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Enlightenment Phantasies: Cultural Identity in France and Germany, 1750-1914 Hardcover – November 1, 2003


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Product Details

  • Hardcover: 240 pages
  • Publisher: Cornell University Press (November 1, 2003)
  • Language: English
  • ISBN-10: 0801441447
  • ISBN-13: 978-0801441448
  • Product Dimensions: 0.8 x 5.9 x 9.3 inches
  • Shipping Weight: 1.1 pounds
  • Amazon Best Sellers Rank: #6,082,550 in Books (See Top 100 in Books)

Editorial Reviews

Review

"Mah's fresh and innovative analysis of the works of French and German intellectuals and artists in establishing at times intertwining cultural identities from 1750 to 1914 portrays these fantasies often dissolving into the opposites of the intended construction, where content becomes mere form or visual aesthetic imagery causes viewer displacement. . . . Highly recommended. College and university libraries."—Choice 41:10, June 2004

"Mah's . . . intelligent and provocative analysis and his close and careful reading of texts deepen our understanding of the nature of, and connections between, a variety of intellectual movements from the Enlightenment of the eighteenth century to the modernism of the twentieth."—Eric Davis, Canadian Journal of History, December 2004

"This well informed, fascinating and lucid dissection of contradictions and inconsistencies provides a stimulating approach to a range of debates and cultural products, firmly rooted in their historical context."—Peter Cogman, Modern and Contemporary France, Vol. 12, No. 4, 2004

"Harold Mah's pithy, elegant, and immensely stimulating book addresses what could be called the culture of ideas in the French and German Enlightenment. . . . The book develops like a piece of music, with chapters on language, aesthetics and history offering a series of increasingly complex variations on the opening motif. . . . Mah's intellectual history provides the immense service of foregrounding the role of imagination, desire, and fantasy in the history of ideas. It does so, moreover, both with rigor and without pretentiousness."—Sarah Maza, American Historical Review, 2005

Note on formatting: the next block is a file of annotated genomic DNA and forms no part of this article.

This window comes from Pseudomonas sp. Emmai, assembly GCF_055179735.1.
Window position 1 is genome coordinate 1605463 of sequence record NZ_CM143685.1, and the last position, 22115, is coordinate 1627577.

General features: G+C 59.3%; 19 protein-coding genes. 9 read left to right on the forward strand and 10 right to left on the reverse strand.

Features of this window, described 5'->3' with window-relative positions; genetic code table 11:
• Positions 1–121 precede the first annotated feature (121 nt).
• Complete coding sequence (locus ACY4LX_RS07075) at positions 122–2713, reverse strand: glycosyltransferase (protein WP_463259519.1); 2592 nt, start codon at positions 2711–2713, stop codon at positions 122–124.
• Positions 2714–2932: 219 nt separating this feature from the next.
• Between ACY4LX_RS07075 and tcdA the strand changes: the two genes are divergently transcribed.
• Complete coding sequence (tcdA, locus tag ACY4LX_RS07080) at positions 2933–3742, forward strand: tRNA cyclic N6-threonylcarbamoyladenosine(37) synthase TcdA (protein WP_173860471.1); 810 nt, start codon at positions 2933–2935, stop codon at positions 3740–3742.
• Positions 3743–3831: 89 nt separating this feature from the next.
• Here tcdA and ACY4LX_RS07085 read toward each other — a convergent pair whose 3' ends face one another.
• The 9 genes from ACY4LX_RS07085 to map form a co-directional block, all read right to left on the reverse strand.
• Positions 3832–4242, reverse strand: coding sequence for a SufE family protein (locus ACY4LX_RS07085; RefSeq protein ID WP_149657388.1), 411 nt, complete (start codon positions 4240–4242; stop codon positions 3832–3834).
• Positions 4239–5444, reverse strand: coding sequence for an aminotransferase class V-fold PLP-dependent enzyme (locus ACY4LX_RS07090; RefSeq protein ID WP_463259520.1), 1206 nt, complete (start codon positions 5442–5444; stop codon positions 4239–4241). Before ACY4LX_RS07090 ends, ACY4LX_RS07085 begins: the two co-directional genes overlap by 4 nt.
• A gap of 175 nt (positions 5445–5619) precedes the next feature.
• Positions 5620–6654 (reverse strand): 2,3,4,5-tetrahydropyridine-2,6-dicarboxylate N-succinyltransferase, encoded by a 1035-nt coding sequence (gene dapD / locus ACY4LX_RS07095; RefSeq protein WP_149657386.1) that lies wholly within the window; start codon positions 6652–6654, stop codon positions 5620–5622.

"Mah's survey of the clashing views on societal and political processes is an impressive tour de force. . . . This is a splendid book, exhibiting a keen intelligence and marshalling an impressive variety of evidence. Both students of literature and students of intellectual history will find it stimulating."—Gerald Gillespie, Literary Research/Recherche litteraire, 2003

"This is, simply put, a wonderful book. Harold Mah has put post-structuralist theory to work more elegantly and more successfully than any historian I know. It is a highly learned book, intelligent and judicious at every turn—a major new statement about the meaning of the Enlightenment project after the end of the Cold War. Mah writes about extremely complex concepts with exceptional clarity and grace—at points his voice reaches the genuinely elegiac."—Carla Hesse, University of California, Berkeley

"Synthesizing twenty-five years of intensive study of Enlightened thought, this elegant deconstruction of proto-nationalist identities demonstrates that the most affirmative self-descriptions were in many ways idealized 'phantasies.' From the outset, Harold Mah argues, concepts such as civility, progress, and classical beauty were riddled with gender anxieties, fears of cultural decline or backwardness, and incompatible reformist demands. This innovative book urges both historians of France and of the German states to adopt a more complicated understanding of 'the Enlightenment,' one that will require the rethinking of nineteenth-century intellectual history as well."—Suzanne Marchand, Louisiana State University

"Harold Mah exposes many of the hidden ambiguities and unconscious contradictions that have been at the heart of modern French and German attempts to define each other and, in the process, themselves. Intellectually ambitious, interdisciplinary, and theoretically engaging, this book offers new insight into one of the great and enduring love-hate relationships of all time."—Robert Norton, University of Notre Dame --This text refers to the Paperback edition.

From the Inside Flap

"This is, simply put, a wonderful book. Harold Mah has put post-structuralist theory to work more elegantly and more successfully than any historian I know. It is a highly learned book, intelligent and judicious at every turn—a major new statement about the meaning of the Enlightenment project after the end of the Cold War. Mah writes about extremely complex concepts with exceptional clarity and grace—at points his voice reaches the genuinely elegiac."—Carla Hesse, University of California, Berkeley

"Synthesizing twenty-five years of intensive study of Enlightened thought, this elegant deconstruction of proto-nationalist identities demonstrates that the most affirmative self-descriptions were in many ways idealized ‘phantasies.’ From the outset, Mah argues, concepts such as civility, progress, and classical beauty were riddled with gender anxieties, fears of cultural decline or backwardness, and incompatible reformist demands. This innovative book urges both historians of France and of the German states to adopt a more complicated understanding of ‘the Enlightenment,’ one that will require the rethinking of nineteenth-century intellectual history as well."—Suzanne Marchand, Louisiana State University

"Mah exposes many of the hidden ambiguities and unconscious contradictions that have been at the heart of modern French and German attempts to define each other and, in the process, themselves. Intellectually ambitious, interdisciplinary, and theoretically engaging, this book offers new insight into one of the great and enduring love-hate relationships of all time."—Robert Norton, University of Notre Dame

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